This is my town – Lynden, WA

2009 May 21

I went out for my exercise hike this morning and when I got home, I realized what a beautiful day it was turning into and got the urge to head out again.  I’ve been doing so much traveling this past year, why not get out and see my own town and take some pictures.  So, I hiked around town for about six miles till my feet got sore, then I got in the car and drove around a bit.

DSCN6927Lynden is in western Washington, due north of Bellingham and just south of the Canadian border on the Nooksack River.  This small Dutch town of about 12,000 is surrounded by a large farming community.  Lots of dairy farms here and berries of all sorts grow well here as does corn and various other produce.  And we have a few windmills, big and small, just decorative though.

We have festivals and parades all year round including the Lighted Christmas Parade, Holland Days Festival and parade, the Raspberry Festival, the antique tractor and machinery show, lawn mower races, and the mushball tournament.  Lynden is the home to the Northwest Washington Fair grounds which hosts the fair in August and a number of other events throughout the year.

DSCN6957It’s a nice quite town with lots of churches.  Everything is closed on Sundays and you can’t mow your lawn or make other significant noise on Sundays.  But, be sure to mow your lawn on another day;  if you don’t, the city stops by to mow it for you, and then they send you a bill.  You can’t dance in public within the city limits without a permit.  When people find out that I live in Lynden, they always say “really, you live in Lynden?”  I never have figured out why they say that…

I live in the La Villa apartments and have a great back yard and a creek running through it and a big picnic shelter.  Every spring, a pea patch garden is started and everyone has fun with that.  The landlords keep the place up real nice.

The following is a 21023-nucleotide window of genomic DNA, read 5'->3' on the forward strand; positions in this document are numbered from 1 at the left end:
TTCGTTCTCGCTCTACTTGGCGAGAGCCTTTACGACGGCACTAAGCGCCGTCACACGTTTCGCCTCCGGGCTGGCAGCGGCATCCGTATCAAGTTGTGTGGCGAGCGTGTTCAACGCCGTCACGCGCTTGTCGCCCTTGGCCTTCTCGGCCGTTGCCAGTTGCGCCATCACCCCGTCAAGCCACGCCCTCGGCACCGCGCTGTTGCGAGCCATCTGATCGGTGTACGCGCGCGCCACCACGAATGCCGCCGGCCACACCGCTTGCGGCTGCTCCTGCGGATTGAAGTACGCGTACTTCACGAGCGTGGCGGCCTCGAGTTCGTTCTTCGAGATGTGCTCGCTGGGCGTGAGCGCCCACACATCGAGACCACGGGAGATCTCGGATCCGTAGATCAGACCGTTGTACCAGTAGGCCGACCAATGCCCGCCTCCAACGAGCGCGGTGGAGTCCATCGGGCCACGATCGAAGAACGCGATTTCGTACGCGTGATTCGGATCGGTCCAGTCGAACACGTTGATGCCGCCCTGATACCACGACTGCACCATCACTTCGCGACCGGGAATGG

The Lynden Municipal Airport is in the middle of town, the runway runs right between two rows of houses. Kind of weird.  Here’s a video of an approach and landing in Lynden.

So, I had a huge revelation today while writing this.  Raspberry has a p in it.  Wow, I never noticed that; kind of like the missing . on a can of Dr Pepper.  I thought my spell checker was out to lunch.

One Response leave one →
  1. 2013 January 28
    Jan van Zanten permalink

    Dear Ms. Williams,
    Funny that you call Lynden a Dutch town as there ain’t much Dutch in the photo’s, not even the windmill!
    I’ll tell you something about the Van Lynden family though. I used to live in the village next to the estate of the Van Lijnden’s. They are Dutch nobility (Barons) who lost their castle in Hemmen (NL) in WW2, the Canadians shot it to pieces as it was commandeered by the German SS and served as an observation post for the German artillery on the higher ground to the North. The castle was never rebuilt.

    During the years 1860/1890 the Dutch railroads expanded hugely through our country. One day 2 directors of the railroad company knocked on the gate of the castle and asked the Baron if he would sell a strip of land sothat they could put ralroad track in a straight line from Rotterdam to the German border and from there connect with the main line to Cologne/Bremen/Hamburg. The answer was no, we do not sell land.
    They tried a few times afterwards and having overcome such arguments as; man cannot stand these train speeds, cows will stop giving milk etc. the Baron gave in but under condition:
    The land could only be sold back to the family;
    He would build a trainstation himself;
    Whenever he wanted to travel, the train had to stop to pick him up.
    He was also a Member of Parliament and had to travel to The Hague regularly.
    So it was decided and ever since when the Baron wanted to travel, the international train Rotterdam to Duesseldorf and Cologne, which stopped nowhere except in Nijmegen for the passport control, also stopped in Hemmen/Dodewaard, to pick up his lordship!

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